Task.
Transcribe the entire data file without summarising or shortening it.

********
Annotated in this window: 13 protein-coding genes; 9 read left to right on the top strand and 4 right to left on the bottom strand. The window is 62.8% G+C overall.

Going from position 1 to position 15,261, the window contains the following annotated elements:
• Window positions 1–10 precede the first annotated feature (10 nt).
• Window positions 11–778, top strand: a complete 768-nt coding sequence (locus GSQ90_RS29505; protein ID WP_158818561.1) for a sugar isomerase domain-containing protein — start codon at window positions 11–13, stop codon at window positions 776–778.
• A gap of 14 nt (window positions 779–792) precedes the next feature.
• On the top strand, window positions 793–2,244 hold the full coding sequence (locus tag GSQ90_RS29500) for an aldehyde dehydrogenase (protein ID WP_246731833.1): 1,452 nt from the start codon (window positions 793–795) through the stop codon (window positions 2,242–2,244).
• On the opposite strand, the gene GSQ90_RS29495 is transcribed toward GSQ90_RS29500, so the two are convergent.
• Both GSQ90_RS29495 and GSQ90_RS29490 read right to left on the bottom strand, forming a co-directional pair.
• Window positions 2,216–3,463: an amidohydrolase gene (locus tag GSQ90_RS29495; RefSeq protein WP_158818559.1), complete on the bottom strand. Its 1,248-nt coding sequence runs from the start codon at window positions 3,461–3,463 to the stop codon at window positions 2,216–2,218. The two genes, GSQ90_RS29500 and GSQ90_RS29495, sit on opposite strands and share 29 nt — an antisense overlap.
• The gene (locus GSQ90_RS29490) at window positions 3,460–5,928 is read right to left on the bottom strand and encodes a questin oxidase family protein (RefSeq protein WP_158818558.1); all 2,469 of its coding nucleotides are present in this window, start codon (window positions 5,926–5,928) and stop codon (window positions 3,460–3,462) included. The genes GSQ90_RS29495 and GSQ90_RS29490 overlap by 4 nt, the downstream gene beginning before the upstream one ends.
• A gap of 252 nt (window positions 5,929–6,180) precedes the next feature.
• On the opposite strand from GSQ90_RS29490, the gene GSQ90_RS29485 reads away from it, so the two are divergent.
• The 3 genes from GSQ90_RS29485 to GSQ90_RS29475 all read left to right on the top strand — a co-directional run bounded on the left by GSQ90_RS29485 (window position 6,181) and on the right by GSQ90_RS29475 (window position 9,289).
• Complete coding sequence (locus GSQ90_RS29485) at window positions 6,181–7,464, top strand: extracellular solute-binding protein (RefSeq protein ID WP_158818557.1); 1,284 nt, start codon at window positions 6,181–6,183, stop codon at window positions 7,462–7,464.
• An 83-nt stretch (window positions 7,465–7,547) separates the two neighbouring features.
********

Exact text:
Annotated in this window: 13 protein-coding genes; 9 read left to right on the top strand and 4 right to left on the bottom strand. The window is 62.8% G+C overall.

Going from position 1 to position 15,261, the window contains the following annotated elements:
• Window positions 1–10 precede the first annotated feature (10 nt).
• Window positions 11–778, top strand: a complete 768-nt coding sequence (locus GSQ90_RS29505; protein ID WP_158818561.1) for a sugar isomerase domain-containing protein — start codon at window positions 11–13, stop codon at window positions 776–778.
• A gap of 14 nt (window positions 779–792) precedes the next feature.
• On the top strand, window positions 793–2,244 hold the full coding sequence (locus tag GSQ90_RS29500) for an aldehyde dehydrogenase (protein ID WP_246731833.1): 1,452 nt from the start codon (window positions 793–795) through the stop codon (window positions 2,242–2,244).
• On the opposite strand, the gene GSQ90_RS29495 is transcribed toward GSQ90_RS29500, so the two are convergent.
• Both GSQ90_RS29495 and GSQ90_RS29490 read right to left on the bottom strand, forming a co-directional pair.
• Window positions 2,216–3,463: an amidohydrolase gene (locus tag GSQ90_RS29495; RefSeq protein WP_158818559.1), complete on the bottom strand. Its 1,248-nt coding sequence runs from the start codon at window positions 3,461–3,463 to the stop codon at window positions 2,216–2,218. The two genes, GSQ90_RS29500 and GSQ90_RS29495, sit on opposite strands and share 29 nt — an antisense overlap.
• The gene (locus GSQ90_RS29490) at window positions 3,460–5,928 is read right to left on the bottom strand and encodes a questin oxidase family protein (RefSeq protein WP_158818558.1); all 2,469 of its coding nucleotides are present in this window, start codon (window positions 5,926–5,928) and stop codon (window positions 3,460–3,462) included. The genes GSQ90_RS29495 and GSQ90_RS29490 overlap by 4 nt, the downstream gene beginning before the upstream one ends.
• A gap of 252 nt (window positions 5,929–6,180) precedes the next feature.
• On the opposite strand from GSQ90_RS29490, the gene GSQ90_RS29485 reads away from it, so the two are divergent.
• The 3 genes from GSQ90_RS29485 to GSQ90_RS29475 all read left to right on the top strand — a co-directional run bounded on the left by GSQ90_RS29485 (window position 6,181) and on the right by GSQ90_RS29475 (window position 9,289).
• Complete coding sequence (locus GSQ90_RS29485) at window positions 6,181–7,464, top strand: extracellular solute-binding protein (RefSeq protein ID WP_158818557.1); 1,284 nt, start codon at window positions 6,181–6,183, stop codon at window positions 7,462–7,464.
• An 83-nt stretch (window positions 7,465–7,547) separates the two neighbouring features.